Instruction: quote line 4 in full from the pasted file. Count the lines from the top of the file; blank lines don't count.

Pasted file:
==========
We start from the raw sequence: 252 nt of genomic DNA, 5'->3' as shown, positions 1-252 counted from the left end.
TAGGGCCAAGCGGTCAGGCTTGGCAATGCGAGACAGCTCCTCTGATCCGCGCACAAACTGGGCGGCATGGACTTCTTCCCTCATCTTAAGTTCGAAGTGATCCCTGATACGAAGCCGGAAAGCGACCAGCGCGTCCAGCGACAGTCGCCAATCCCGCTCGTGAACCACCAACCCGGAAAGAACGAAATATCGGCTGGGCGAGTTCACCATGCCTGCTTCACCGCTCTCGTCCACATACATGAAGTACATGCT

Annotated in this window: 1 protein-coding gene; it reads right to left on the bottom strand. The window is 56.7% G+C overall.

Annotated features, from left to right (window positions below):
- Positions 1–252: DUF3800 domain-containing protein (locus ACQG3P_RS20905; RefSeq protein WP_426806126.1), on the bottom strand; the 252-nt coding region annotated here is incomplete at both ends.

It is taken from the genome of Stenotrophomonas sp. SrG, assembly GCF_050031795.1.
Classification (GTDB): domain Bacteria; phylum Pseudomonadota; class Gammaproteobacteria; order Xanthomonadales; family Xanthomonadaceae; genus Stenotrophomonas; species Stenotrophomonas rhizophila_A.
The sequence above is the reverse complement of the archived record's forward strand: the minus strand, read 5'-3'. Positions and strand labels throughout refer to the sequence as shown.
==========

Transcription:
Annotated features, from left to right (window positions below):